Within these media, the
projection rules; indeed, a visitor to
Of course, a new format
does not guarantee a successful work. Stan Douglas’s hard-to-follow sequence of holograms portraying fairy tales and Shirin Neshat’s
pretentious two-screen projection of a veiled woman in a garden confirm
that even the fanciest production values can’t redeem an indifferent idea. By
contrast, Eyal Siyan’s
An occasional break from
the projections was welcome: For example, Renee Green’s cloth pavilions,
standardized Octagonal Units for Imagined and Existing Systems, located In
Karlsaue Park, are a nice respite. The main pavilion contains a video monitor
documenting Green’s concept within the histories of fantastic architecture
(gazebos, octagonal houses) and ’70s Land art. Images of earth projects at
Documenta VI (1977) provide a dimension of reflexivity that the show otherwise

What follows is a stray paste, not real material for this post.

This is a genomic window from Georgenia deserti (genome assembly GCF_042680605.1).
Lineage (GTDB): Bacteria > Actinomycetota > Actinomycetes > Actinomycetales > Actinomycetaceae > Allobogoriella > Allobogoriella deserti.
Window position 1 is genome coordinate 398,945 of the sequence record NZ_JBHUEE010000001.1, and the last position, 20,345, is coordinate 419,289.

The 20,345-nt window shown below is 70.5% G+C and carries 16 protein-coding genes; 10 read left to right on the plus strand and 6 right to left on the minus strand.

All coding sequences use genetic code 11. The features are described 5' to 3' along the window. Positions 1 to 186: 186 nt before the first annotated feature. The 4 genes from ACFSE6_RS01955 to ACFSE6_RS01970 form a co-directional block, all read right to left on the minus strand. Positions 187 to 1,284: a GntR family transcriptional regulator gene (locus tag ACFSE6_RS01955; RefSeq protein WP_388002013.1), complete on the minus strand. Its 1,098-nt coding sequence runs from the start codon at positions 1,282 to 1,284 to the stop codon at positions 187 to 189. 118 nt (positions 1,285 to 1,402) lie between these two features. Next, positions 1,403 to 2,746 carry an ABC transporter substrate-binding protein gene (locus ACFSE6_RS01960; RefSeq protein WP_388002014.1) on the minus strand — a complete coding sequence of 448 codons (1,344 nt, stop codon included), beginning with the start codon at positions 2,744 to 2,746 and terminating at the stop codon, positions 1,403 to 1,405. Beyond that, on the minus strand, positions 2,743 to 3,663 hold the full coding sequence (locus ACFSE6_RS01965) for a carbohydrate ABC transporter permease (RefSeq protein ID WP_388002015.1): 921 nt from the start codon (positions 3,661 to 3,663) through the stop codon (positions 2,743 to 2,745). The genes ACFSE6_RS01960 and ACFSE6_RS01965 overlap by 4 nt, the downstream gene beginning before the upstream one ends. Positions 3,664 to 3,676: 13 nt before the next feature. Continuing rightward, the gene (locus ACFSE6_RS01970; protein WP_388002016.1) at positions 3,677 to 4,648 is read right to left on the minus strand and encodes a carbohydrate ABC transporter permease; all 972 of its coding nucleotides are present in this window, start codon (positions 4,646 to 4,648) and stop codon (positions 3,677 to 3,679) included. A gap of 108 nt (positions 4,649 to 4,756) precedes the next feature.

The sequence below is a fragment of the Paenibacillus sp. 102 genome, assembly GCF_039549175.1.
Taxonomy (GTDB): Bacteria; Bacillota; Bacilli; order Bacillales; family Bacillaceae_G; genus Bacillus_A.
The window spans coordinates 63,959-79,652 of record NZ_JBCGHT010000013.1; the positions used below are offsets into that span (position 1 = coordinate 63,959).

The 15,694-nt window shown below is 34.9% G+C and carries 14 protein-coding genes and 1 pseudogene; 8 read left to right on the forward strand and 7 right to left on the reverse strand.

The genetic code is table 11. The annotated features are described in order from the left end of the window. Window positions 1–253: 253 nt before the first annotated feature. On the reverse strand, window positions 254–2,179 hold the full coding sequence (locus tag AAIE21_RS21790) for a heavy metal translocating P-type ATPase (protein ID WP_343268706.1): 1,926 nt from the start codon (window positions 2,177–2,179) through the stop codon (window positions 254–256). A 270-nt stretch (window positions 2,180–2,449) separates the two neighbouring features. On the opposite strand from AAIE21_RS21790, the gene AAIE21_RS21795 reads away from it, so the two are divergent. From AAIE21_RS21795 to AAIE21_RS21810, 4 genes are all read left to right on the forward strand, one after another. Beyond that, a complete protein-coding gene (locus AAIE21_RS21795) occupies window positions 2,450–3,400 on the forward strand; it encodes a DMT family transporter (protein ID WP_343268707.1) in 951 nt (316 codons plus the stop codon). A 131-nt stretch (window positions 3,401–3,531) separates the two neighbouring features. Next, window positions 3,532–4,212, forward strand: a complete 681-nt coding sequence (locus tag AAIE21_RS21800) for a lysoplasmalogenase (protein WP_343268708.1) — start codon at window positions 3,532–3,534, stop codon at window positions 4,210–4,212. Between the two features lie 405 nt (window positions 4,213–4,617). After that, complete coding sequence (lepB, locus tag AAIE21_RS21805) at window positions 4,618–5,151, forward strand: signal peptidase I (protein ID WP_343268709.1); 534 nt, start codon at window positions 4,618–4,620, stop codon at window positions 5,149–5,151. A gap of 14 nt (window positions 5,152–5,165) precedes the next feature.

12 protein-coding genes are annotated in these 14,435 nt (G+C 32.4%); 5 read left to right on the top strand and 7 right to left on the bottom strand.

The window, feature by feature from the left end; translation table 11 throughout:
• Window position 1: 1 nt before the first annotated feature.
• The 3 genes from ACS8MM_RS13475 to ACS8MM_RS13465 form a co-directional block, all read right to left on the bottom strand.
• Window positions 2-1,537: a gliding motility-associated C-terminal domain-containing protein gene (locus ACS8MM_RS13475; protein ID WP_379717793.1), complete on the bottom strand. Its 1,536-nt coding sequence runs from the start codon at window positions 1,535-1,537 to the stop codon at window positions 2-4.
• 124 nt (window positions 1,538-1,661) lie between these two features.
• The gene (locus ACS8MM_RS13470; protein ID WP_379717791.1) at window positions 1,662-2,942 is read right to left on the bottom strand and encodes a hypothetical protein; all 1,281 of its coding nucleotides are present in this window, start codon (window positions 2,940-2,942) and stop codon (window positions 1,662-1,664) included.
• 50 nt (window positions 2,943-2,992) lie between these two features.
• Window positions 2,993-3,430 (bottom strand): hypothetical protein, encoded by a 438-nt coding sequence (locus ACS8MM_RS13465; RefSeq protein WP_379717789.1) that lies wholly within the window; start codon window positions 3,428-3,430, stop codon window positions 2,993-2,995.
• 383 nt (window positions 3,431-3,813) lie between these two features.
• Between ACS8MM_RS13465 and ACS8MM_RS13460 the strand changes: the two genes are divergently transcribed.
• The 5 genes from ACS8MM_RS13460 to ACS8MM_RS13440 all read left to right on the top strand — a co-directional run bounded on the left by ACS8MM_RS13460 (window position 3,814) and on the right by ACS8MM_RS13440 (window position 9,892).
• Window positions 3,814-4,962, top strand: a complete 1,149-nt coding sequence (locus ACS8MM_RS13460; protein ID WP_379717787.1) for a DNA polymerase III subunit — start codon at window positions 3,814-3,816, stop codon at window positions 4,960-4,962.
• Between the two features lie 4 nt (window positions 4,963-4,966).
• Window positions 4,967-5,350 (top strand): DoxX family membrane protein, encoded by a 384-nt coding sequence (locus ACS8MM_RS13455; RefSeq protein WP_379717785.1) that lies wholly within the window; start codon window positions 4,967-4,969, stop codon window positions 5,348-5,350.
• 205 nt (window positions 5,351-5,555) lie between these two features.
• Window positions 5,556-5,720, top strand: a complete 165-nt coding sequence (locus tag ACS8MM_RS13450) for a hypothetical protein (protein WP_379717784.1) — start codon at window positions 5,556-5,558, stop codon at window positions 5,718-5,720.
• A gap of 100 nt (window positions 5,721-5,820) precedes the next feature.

lacks. An intriguing mix of media and discursive forms, the project transcends
the documentary aesthetic so prevalent at
Indeed, some of the better works In Documenta are documentaries that challenge documentary convention. Steve McQueen’s Western Deep ostensibly deals with a mundane subject: the daily descent of South African miners into a very deep mine. The dark Initial drop punctured by sight flickers of light, the subtle sound track, the bizarre images of men foraging for gold or undergoing bizarre physical examinations-of bodies confined to unimaginable spaces, Instrumentalists, rendered machine-like-makes a strong impression. The film’s macroscopic attention to form does justice to its subject whale transforming the way we see. McQueen’s work strikes a balance between documentary’s reality effect and an aesthetic encounter-an unlikely combination. In a show of memorable works It is perhaps the most outstanding.
James Meyer is an associate professor of art history at